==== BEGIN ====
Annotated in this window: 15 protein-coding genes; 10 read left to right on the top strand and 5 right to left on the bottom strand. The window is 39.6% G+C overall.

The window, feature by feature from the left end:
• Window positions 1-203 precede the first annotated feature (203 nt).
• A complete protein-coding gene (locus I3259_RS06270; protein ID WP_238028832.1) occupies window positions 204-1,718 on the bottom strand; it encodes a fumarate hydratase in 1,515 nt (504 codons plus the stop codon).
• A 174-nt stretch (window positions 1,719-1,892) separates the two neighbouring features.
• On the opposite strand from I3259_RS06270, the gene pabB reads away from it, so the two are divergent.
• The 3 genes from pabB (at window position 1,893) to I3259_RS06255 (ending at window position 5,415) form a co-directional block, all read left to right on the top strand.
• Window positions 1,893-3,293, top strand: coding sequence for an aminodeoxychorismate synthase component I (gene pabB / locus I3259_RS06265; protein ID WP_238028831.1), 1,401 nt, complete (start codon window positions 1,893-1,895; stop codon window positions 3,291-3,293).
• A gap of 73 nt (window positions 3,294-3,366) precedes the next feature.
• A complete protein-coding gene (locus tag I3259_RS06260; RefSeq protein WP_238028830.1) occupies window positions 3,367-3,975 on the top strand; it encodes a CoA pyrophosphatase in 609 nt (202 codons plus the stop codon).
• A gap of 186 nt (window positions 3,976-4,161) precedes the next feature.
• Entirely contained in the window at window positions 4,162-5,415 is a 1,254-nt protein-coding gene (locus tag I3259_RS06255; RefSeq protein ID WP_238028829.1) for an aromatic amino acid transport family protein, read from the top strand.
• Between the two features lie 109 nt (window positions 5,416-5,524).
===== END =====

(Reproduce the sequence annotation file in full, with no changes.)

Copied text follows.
Annotated in this window: 15 protein-coding genes; 10 read left to right on the top strand and 5 right to left on the bottom strand. The window is 39.6% G+C overall.

The window, feature by feature from the left end:
• Window positions 1-203 precede the first annotated feature (203 nt).
• A complete protein-coding gene (locus I3259_RS06270; protein ID WP_238028832.1) occupies window positions 204-1,718 on the bottom strand; it encodes a fumarate hydratase in 1,515 nt (504 codons plus the stop codon).
• A 174-nt stretch (window positions 1,719-1,892) separates the two neighbouring features.
• On the opposite strand from I3259_RS06270, the gene pabB reads away from it, so the two are divergent.
• The 3 genes from pabB (at window position 1,893) to I3259_RS06255 (ending at window position 5,415) form a co-directional block, all read left to right on the top strand.
• Window positions 1,893-3,293, top strand: coding sequence for an aminodeoxychorismate synthase component I (gene pabB / locus I3259_RS06265; protein ID WP_238028831.1), 1,401 nt, complete (start codon window positions 1,893-1,895; stop codon window positions 3,291-3,293).
• A gap of 73 nt (window positions 3,294-3,366) precedes the next feature.
• A complete protein-coding gene (locus tag I3259_RS06260; RefSeq protein WP_238028830.1) occupies window positions 3,367-3,975 on the top strand; it encodes a CoA pyrophosphatase in 609 nt (202 codons plus the stop codon).
• A gap of 186 nt (window positions 3,976-4,161) precedes the next feature.
• Entirely contained in the window at window positions 4,162-5,415 is a 1,254-nt protein-coding gene (locus tag I3259_RS06255; RefSeq protein ID WP_238028829.1) for an aromatic amino acid transport family protein, read from the top strand.
• Between the two features lie 109 nt (window positions 5,416-5,524).